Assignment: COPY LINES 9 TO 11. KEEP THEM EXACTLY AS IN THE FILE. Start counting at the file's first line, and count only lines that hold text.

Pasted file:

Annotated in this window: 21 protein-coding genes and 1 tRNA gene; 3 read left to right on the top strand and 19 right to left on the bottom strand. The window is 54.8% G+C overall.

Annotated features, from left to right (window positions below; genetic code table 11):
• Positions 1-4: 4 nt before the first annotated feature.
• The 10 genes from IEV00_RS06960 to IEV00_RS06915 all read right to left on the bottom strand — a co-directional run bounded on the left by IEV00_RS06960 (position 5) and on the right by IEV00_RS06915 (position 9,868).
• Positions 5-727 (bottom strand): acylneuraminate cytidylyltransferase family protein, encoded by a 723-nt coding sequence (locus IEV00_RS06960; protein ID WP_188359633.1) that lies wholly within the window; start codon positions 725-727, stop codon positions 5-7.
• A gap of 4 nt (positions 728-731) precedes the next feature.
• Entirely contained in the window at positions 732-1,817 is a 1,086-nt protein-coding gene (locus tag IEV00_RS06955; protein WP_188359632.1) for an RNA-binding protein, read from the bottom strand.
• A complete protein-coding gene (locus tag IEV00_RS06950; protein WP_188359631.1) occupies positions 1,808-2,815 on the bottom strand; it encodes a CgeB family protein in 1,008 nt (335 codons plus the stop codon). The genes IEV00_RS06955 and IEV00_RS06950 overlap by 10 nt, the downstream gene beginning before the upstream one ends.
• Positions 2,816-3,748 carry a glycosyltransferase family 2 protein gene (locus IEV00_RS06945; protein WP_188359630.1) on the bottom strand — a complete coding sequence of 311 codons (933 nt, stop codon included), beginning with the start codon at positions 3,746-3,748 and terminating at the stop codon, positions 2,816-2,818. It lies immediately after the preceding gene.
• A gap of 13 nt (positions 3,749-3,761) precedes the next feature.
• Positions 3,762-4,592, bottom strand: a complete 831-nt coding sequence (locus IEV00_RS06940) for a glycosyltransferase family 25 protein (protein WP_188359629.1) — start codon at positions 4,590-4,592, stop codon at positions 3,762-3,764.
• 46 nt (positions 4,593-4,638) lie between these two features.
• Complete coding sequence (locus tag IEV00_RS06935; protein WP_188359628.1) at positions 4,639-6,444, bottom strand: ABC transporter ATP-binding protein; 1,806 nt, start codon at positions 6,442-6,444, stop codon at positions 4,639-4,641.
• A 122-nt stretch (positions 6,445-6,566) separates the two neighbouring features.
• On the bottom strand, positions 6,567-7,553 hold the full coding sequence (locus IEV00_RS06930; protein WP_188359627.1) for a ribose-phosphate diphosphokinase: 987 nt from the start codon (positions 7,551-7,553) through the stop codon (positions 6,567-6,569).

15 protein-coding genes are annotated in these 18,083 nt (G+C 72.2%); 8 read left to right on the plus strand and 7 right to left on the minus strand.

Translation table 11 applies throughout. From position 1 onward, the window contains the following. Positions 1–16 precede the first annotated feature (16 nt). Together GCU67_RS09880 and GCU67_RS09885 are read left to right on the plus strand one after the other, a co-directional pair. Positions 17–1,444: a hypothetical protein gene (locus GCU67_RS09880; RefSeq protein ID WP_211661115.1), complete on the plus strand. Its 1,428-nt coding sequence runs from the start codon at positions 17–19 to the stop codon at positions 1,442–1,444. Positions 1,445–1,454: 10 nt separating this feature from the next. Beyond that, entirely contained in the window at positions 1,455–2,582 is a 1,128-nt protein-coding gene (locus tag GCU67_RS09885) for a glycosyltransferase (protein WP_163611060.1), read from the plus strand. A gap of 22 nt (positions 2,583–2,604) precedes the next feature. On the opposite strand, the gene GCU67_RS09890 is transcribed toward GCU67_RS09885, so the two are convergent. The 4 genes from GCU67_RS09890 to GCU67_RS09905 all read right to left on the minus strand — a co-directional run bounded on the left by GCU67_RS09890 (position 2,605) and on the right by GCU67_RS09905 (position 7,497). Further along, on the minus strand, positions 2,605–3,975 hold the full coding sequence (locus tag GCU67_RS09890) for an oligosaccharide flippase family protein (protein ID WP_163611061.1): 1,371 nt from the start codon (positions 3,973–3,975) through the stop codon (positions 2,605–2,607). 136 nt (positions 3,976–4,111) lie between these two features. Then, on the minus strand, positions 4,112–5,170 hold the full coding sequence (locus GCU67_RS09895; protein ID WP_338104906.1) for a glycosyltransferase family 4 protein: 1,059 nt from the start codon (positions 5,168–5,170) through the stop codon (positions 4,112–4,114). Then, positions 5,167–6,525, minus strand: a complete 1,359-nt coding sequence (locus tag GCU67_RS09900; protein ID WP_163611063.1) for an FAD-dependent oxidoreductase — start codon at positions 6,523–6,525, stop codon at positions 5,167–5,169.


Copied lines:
• Positions 2,816-3,748 carry a glycosyltransferase family 2 protein gene (locus IEV00_RS06945; protein WP_188359630.1) on the bottom strand — a complete coding sequence of 311 codons (933 nt, stop codon included), beginning with the start codon at positions 3,746-3,748 and terminating at the stop codon, positions 2,816-2,818. It lies immediately after the preceding gene.
• A gap of 13 nt (positions 3,749-3,761) precedes the next feature.
• Positions 3,762-4,592, bottom strand: a complete 831-nt coding sequence (locus IEV00_RS06940) for a glycosyltransferase family 25 protein (protein WP_188359629.1) — start codon at positions 4,590-4,592, stop codon at positions 3,762-3,764.